The Lions produced arguably their best 60-minute spell in Super Rugby history against the Sharks at Ellis Park, writes MARK KEOHANE in Business Day newspaper.
For 60 minutes the Lions were sublime – as good as any of this season’s Super Rugby title contenders have been.
For 60 minutes the Lions looked every bit a tournament champion. They destroyed a Sharks team that came within a score of victory against four New Zealand teams.
For 60 minutes South Africans were treated to something special.
But it will take 80 minutes to win this tournament because New Zealand’s best teams play for 80 minutes.
The Lions are no longer pretenders to the crown. They’ve advanced their cause since taking 50 points at home against the Hurricanes. They played like a team that had known no month-long Test rugby disruption. They have rhythm, confidence and the skills to match their physicality in the collisions.
The Sharks were made to look like basement dwellers and their form during the season has been more top eight than bottom eight.
Give credit to the Lions. They made the Sharks look impotent in that first hour and those 60 minutes have to be celebrated for what the Lions did, as opposed to what the Sharks didn’t do.
The energy of the Lions is infectious. More of the same please, because it made watching rugby a pleasure and writing about such a performance a privilege more than a chore.
Rarely have the Sharks been reduced to such a sideshow and had the reserves bench not been cleared on the hour, with the Lions leading 37-0, the end score would have been closer to 50. The changes stifled the Lions' fluency and ambition and allowed for a late Sharks cameo.
This must not detract from the first hour, which is the finest the Lions have produced this season. It may even be their most complete hour in a tournament history that for the Lions has for the past two decades been more depressing than dazzling.
Jaco Kriel, replacing the injured Warren Whiteley as captain, was inspirational. He has a Richie McCaw-like presence and there cannot be a greater compliment to the Lions captain.
Kriel leads through work ethic and through work rate. He makes an impact in the tackle, on the ball, over the ball and with ball in hand.
He is understated in his demeanor but there is nothing understated about his impact. He was brilliant leading the Lions in an unbeaten Currie Cup title-winning campaign in 2015 and he has been equally potent in this year's Super Rugby.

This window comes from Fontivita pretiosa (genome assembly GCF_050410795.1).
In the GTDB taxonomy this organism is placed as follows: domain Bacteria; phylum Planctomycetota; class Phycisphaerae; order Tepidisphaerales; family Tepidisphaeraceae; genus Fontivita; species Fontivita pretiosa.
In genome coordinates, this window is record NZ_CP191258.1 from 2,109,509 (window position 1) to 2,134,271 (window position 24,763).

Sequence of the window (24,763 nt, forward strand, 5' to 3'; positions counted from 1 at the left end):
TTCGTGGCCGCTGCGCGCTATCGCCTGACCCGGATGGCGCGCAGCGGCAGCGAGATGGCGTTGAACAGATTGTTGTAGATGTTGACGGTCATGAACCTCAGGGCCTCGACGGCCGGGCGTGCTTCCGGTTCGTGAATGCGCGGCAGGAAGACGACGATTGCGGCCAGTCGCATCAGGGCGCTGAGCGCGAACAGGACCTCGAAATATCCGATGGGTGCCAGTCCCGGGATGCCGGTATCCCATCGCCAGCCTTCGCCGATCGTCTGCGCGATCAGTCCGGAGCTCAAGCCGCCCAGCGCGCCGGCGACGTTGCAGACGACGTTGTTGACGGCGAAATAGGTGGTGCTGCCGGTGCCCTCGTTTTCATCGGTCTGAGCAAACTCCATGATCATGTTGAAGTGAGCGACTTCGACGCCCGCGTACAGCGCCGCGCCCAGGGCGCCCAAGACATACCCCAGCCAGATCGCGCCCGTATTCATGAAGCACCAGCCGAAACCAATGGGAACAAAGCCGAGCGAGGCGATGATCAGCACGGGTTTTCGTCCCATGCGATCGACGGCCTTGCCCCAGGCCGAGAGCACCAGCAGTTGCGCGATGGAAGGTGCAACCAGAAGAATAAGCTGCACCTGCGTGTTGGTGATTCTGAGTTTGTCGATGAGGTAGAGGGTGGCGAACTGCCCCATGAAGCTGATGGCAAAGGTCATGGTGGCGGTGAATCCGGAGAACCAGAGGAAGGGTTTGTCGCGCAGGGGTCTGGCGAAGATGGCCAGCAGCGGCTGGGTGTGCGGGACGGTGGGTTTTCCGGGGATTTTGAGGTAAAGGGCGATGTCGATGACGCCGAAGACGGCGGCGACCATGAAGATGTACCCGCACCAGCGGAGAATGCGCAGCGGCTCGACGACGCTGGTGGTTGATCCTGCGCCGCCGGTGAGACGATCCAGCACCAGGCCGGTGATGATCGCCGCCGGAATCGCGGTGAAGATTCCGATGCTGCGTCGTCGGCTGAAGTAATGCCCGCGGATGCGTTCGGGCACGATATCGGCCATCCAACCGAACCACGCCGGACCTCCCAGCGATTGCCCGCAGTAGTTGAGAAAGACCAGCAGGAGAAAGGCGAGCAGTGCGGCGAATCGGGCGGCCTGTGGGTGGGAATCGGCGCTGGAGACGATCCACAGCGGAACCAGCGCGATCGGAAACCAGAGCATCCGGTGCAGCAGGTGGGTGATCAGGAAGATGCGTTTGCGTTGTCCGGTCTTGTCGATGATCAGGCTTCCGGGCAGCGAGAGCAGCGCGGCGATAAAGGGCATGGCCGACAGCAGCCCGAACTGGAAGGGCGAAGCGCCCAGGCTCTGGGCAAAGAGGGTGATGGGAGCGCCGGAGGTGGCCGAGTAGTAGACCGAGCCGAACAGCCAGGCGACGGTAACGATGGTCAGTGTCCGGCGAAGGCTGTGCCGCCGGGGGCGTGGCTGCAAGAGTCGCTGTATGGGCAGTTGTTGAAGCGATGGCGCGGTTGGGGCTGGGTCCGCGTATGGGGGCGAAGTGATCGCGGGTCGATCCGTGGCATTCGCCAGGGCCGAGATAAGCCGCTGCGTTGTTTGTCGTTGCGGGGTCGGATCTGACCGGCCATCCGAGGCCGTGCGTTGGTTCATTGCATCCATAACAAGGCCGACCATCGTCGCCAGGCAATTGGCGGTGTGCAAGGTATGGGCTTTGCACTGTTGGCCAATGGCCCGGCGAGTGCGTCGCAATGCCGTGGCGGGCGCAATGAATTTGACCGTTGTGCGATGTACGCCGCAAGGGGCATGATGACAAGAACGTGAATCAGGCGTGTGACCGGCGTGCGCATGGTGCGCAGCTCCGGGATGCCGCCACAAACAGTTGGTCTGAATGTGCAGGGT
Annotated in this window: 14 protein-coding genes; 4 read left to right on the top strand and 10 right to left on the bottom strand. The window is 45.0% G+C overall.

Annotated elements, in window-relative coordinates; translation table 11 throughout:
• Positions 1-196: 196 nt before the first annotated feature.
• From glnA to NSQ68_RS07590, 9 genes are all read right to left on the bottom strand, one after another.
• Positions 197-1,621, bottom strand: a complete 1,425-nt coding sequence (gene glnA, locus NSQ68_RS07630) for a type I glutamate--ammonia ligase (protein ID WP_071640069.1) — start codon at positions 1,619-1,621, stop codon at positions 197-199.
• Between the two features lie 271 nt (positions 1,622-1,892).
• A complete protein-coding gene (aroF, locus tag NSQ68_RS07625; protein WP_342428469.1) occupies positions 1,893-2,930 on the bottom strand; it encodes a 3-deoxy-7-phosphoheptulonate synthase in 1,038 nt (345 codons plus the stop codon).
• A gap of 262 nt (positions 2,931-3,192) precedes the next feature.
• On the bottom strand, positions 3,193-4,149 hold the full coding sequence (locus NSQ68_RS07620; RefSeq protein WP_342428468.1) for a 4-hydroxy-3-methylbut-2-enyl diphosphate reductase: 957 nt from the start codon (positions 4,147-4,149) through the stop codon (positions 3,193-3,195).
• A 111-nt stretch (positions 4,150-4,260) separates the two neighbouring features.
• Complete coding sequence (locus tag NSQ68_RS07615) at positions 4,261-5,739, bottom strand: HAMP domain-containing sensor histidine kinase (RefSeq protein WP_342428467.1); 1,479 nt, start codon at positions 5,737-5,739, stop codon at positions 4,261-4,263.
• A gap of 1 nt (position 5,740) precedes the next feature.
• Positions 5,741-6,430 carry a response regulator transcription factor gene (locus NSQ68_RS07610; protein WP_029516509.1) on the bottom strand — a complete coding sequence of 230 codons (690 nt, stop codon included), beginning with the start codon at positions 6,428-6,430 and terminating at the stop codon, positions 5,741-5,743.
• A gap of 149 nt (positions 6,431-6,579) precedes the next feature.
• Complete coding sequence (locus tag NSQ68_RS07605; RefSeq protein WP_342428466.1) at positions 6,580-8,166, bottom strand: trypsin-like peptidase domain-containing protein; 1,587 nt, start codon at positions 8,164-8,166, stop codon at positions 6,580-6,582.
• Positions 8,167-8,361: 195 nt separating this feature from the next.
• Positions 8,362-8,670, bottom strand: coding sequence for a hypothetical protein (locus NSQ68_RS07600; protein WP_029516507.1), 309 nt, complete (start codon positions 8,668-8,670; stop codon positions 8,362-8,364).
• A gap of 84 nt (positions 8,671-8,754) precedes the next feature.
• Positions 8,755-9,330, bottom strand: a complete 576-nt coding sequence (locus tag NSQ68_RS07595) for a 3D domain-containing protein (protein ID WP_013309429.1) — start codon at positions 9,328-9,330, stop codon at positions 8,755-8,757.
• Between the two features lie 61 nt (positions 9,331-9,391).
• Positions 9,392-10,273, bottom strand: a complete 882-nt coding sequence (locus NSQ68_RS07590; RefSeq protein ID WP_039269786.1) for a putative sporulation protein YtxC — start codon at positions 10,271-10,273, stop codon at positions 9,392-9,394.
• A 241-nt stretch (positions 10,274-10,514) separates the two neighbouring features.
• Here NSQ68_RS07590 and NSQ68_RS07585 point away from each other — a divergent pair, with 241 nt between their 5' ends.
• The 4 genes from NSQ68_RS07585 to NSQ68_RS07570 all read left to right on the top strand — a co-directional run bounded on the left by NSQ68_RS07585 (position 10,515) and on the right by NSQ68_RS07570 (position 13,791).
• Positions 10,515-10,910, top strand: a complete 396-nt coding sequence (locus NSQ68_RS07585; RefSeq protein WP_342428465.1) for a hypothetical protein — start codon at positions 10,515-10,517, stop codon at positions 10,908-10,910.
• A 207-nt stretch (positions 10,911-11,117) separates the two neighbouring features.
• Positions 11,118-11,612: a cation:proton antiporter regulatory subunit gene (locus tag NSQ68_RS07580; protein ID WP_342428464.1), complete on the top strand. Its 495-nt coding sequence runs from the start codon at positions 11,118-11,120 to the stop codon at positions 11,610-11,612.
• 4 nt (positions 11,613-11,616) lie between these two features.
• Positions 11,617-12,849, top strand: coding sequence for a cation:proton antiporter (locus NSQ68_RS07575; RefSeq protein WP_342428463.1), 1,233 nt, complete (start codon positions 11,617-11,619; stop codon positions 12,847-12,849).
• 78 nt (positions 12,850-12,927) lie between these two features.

The most incredible statistic about Kriel is that it was only a week ago that he finally got to play for the Springboks.
Ditto those several Lions players who made their Springbok debuts against Ireland.
Heyneke Meyer a year ago didn’t see the value in any Lions player when it came to the Springboks' World Cup-winning potential. It explains why Meyer is no longer the national coach and the Lions (this morning) sit top of a Super Rugby table whose top-six positioning is dominated by four of New Zealand’s five teams.
The Lions, with 10 wins from 13 matches, lead the overall standings by a point but it’s a massive point in the context of their development as a side.
The pack, collectively, do the basics with the utmost discipline but all eight can carry the ball and all eight are as comfortable passing the ball as they are making a tackle. It truly is the exception among South Africa’s Super Rugby teams, even if it is the norm for most of the New Zealanders.
The Lions are running hot and halfbacks Faf de Klerk and Elton Jantjies are primary to the sizzle.
To borrow from Oliver Twist:
‘Please sir[s], can I have some more …'
Everything that was special in the potential of our rugby came from the Lions and everything that is dire came from the Bulls in their defeat against the Jaguares in Buenos Aires.
The Stormers, in scoring 57 points against the Rebels in Melbourne, were something in between and the Cheetahs, despite a one-point win against the Force, were more flawed than flawless.
The Kings were predictably exposed in the final quarter against the Highlanders and if their season reflects all that is wrong in South African rugby, then the Lions have shown potentially what could – and should be – right about the SA game.
Photo: Anne Laing/HSM Images